|Chapter 2||The Eternal Reality of the Soul's Immortality||Verse 38|
Rudra Vaisnava Sampradaya:
The previous statement given by Arjuna in chapter one, verse 36 concerning his apprehension of sin coming upon him is now being nullifed by the Supreme Lord's instruction of non-attachment to the fruits of action. Regarding as equal pleasure and pain, loss and gain and also the cause of both these dualities which is victory or defeat. The attribute of equanimity is absolute freedom from elation and despondency. Giving up all notions of what is pleasurable, being equipoised by whatever comes of its own accord and by fighting the battle as a matter of ksatriya duty Arjuna will not incur any sin.
Brahma Vaisnava Sampradaya:
Sri Vaisnava Sampradaya:
Bhagavad-Gita: chapter 2, verse 39
The use of the word sankhya determines the proper understanding. Sankhyam is of the eternal soul category which is apprehensible through the understanding by the rational faculty of the mind. The immortal soul as an eternal principle must be understood. That understanding by which to comprehend it has already been given to Arjuna so he would know it in the previous verses in this chapter being verse 12 never at all was that I and verse 30 therefore thou has no cause to grieve for any creature. As for the use of the word yoga meaning karma yoga which is the science of the individual consciousness attaining communion with the Ultimate Consciousness through actions without desiring fruitive results. It is to be understood that the spiritual intelligence acquired by following this yoga of actions when based on sankhyam or knowledge of the soul is the path which leads to salvation. This precise understanding is what is declared further in this chapter in verse 49; but in the next verse learn just what spiritual knowledge is to be gained by this karma yoga. Imbibing the wisdom from it, cut asunder the bonds of karmic reactions from all actions. The virtue of actions performed in this way will subsequently be given in verse 40.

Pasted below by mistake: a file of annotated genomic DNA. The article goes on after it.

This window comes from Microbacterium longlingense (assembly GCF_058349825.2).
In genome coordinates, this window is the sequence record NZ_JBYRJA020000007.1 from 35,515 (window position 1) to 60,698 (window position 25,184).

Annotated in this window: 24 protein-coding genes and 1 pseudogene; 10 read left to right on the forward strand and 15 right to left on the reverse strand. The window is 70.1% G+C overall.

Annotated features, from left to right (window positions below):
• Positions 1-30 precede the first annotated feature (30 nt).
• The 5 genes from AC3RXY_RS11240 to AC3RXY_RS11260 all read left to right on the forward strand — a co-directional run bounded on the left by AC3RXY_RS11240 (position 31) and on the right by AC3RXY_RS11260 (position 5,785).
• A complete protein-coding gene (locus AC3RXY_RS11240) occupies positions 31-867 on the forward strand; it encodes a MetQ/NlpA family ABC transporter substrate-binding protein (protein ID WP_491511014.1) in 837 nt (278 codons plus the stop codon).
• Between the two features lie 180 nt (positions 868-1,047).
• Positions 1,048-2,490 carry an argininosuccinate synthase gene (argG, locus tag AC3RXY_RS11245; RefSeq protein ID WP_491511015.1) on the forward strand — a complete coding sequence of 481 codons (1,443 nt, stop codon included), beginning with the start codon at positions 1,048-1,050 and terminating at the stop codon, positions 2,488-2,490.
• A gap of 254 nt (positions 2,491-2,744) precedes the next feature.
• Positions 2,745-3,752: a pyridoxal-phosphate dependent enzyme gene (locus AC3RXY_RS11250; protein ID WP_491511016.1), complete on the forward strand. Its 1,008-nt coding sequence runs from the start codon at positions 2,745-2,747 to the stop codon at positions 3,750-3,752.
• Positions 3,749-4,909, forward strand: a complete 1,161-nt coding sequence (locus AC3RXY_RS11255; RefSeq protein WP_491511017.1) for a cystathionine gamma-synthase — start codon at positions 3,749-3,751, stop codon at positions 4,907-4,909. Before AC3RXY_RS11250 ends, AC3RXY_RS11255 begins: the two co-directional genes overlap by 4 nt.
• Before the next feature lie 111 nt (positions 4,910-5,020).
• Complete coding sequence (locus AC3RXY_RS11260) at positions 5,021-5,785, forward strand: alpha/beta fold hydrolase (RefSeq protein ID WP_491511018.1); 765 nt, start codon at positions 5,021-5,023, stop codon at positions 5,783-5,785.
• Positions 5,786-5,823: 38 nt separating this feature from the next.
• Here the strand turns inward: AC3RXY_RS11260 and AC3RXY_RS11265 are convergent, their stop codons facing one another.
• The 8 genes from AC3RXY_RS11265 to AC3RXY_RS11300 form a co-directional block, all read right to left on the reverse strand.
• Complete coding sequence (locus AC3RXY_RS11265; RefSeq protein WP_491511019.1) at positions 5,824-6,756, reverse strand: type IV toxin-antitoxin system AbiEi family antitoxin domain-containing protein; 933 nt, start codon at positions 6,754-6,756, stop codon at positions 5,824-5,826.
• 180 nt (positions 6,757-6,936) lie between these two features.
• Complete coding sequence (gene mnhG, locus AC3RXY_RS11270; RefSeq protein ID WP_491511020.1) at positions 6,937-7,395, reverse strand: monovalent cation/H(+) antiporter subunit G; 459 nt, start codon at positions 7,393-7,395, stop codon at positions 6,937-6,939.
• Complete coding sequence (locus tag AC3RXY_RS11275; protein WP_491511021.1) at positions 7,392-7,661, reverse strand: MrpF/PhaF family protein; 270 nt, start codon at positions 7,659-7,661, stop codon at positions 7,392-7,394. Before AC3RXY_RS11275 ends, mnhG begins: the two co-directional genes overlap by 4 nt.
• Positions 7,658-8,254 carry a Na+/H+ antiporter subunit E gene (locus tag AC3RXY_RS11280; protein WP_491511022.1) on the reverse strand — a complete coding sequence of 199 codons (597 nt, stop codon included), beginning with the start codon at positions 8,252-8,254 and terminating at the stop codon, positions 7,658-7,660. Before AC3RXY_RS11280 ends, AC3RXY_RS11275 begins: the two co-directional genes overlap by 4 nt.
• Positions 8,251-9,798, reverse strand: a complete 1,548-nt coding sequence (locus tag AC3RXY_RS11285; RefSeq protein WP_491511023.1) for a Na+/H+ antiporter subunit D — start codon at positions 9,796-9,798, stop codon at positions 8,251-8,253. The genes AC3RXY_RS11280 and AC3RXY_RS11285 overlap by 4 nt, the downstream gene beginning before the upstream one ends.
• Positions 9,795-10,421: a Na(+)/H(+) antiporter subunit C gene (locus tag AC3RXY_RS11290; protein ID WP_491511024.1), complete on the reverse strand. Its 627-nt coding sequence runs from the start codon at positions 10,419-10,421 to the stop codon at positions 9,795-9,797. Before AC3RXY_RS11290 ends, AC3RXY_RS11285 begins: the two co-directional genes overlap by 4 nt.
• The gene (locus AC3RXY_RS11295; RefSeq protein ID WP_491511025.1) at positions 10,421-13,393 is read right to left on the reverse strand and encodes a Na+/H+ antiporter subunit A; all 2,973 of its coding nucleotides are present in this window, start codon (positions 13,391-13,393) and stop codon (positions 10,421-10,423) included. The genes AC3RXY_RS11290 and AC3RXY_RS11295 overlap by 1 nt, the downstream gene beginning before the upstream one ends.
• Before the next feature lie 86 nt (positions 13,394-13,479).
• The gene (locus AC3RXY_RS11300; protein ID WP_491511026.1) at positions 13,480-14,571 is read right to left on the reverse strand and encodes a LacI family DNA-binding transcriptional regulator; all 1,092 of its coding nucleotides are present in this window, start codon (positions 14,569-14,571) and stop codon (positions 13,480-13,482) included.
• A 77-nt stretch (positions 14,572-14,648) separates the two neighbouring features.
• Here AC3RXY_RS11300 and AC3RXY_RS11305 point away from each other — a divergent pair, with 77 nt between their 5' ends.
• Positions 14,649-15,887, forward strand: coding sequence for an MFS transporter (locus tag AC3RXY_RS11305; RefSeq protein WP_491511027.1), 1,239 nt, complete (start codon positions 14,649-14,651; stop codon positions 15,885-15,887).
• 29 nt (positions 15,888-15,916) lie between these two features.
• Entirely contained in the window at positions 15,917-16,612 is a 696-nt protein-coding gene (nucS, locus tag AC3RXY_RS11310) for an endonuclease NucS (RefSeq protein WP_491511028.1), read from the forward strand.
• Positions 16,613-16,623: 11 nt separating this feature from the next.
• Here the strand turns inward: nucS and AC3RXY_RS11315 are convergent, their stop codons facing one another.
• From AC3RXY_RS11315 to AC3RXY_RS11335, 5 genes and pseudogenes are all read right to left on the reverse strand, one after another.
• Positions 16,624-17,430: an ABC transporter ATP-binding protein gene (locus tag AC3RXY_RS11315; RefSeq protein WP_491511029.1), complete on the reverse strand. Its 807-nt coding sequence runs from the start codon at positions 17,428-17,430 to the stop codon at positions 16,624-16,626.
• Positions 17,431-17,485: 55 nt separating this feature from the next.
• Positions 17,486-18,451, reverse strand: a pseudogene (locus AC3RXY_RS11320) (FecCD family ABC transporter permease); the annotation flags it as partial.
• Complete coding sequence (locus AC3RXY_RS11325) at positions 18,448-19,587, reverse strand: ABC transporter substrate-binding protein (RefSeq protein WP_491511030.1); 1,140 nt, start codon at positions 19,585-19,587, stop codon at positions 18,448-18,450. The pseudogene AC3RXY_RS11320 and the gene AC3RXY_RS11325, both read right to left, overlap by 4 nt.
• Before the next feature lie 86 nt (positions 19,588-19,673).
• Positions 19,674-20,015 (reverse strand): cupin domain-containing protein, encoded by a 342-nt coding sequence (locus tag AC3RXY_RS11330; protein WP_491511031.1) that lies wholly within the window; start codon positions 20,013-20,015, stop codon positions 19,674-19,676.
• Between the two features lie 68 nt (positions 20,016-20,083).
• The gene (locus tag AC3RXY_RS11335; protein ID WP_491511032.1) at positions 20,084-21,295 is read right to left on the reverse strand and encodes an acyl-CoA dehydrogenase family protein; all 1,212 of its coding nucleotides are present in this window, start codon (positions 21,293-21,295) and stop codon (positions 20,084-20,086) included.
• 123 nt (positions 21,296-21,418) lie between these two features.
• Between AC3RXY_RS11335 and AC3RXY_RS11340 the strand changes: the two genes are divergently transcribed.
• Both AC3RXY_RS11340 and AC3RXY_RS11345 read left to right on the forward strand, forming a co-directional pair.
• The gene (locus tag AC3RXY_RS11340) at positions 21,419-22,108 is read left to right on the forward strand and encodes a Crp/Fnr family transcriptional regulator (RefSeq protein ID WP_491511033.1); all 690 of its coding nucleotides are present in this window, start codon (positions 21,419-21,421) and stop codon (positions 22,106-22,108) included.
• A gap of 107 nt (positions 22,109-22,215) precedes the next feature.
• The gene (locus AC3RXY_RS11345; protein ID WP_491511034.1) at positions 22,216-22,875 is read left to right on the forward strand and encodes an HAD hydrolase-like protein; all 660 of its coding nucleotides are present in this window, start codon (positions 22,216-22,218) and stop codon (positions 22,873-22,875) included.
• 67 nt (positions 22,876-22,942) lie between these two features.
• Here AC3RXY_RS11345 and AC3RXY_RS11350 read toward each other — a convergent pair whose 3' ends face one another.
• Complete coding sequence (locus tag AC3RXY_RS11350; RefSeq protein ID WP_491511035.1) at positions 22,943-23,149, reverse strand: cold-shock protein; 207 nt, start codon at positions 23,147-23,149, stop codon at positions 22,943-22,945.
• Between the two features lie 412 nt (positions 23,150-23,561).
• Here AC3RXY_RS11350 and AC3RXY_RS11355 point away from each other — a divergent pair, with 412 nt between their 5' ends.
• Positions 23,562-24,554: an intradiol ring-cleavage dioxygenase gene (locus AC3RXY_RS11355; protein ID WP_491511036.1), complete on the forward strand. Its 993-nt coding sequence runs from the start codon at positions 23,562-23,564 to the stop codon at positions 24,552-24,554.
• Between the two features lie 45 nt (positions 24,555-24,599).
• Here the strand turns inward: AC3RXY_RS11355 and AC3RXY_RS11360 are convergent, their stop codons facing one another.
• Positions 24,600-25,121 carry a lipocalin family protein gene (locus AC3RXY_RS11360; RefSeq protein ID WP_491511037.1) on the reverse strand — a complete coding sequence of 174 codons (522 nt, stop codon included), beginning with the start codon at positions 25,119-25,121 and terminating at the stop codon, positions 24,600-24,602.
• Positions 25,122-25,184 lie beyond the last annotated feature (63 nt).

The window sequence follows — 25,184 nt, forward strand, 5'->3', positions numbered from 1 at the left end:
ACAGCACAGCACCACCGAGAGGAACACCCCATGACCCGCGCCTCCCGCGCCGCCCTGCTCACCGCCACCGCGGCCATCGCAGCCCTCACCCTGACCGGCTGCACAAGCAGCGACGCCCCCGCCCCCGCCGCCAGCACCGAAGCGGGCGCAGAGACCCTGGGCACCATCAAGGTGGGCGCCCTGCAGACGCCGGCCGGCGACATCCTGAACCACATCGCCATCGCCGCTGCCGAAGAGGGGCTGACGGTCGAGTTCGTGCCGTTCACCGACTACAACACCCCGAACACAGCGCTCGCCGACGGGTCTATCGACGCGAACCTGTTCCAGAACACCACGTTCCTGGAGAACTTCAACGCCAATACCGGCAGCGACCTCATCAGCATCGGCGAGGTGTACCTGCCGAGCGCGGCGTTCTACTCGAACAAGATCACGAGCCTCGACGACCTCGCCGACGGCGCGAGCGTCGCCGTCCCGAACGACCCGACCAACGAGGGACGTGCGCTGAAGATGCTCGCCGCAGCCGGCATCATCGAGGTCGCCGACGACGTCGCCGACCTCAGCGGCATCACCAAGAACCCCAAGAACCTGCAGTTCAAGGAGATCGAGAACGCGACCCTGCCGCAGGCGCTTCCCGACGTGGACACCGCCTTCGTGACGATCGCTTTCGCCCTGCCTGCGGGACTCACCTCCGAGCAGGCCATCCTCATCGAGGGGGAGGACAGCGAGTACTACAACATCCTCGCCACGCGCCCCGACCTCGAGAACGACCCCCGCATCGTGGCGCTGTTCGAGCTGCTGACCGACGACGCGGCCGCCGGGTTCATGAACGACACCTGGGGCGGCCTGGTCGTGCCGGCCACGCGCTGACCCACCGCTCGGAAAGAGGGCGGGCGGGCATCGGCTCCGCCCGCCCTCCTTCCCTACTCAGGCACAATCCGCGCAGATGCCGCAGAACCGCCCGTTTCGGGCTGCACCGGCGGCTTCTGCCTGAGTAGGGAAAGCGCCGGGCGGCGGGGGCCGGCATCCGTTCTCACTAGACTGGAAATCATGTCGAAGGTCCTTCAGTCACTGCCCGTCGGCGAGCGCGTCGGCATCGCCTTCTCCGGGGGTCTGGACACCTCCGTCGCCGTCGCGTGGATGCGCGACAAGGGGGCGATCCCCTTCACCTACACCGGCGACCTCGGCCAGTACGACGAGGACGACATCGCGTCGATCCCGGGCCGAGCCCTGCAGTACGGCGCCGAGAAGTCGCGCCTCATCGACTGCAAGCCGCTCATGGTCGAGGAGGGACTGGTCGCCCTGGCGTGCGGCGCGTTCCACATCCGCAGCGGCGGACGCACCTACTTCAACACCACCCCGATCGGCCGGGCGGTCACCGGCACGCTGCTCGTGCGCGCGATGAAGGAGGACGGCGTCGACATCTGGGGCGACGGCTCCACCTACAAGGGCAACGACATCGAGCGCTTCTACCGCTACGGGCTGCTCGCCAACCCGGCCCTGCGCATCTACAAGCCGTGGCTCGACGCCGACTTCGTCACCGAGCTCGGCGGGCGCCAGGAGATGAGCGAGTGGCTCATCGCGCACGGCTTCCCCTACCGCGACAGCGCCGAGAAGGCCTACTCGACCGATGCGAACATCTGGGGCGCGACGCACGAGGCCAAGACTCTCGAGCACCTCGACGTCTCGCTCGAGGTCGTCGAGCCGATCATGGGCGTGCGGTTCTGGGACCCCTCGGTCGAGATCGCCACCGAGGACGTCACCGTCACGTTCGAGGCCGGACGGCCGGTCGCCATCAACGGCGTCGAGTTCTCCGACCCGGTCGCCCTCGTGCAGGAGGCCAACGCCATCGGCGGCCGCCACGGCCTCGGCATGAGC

Kumara Vaisnava Sampradaya:
Now Lord Krishna refutes Arjuna previous worry about accruing sin by killing his heinous enemies with the words sukha and dukha meaning happiness and unhappiness. Although the pleasure of happiness and the pain of unhappiness in fighting this righteous war are inevitable; still this must be considered as pertaining to the body only and not to the soul which is distinctly different from the physical body. Profit and gain, victory and defeat even without considering the goal of heaven Arjuna should prepare to fight for the sole purpose of exclusively fulfilling his duty. Thus fixed in this determination with proper understanding if he slays anyone he will not incur sin. To the contrary Arjuna will be free from the sin incurred by refraining from the battle and not executing his duty.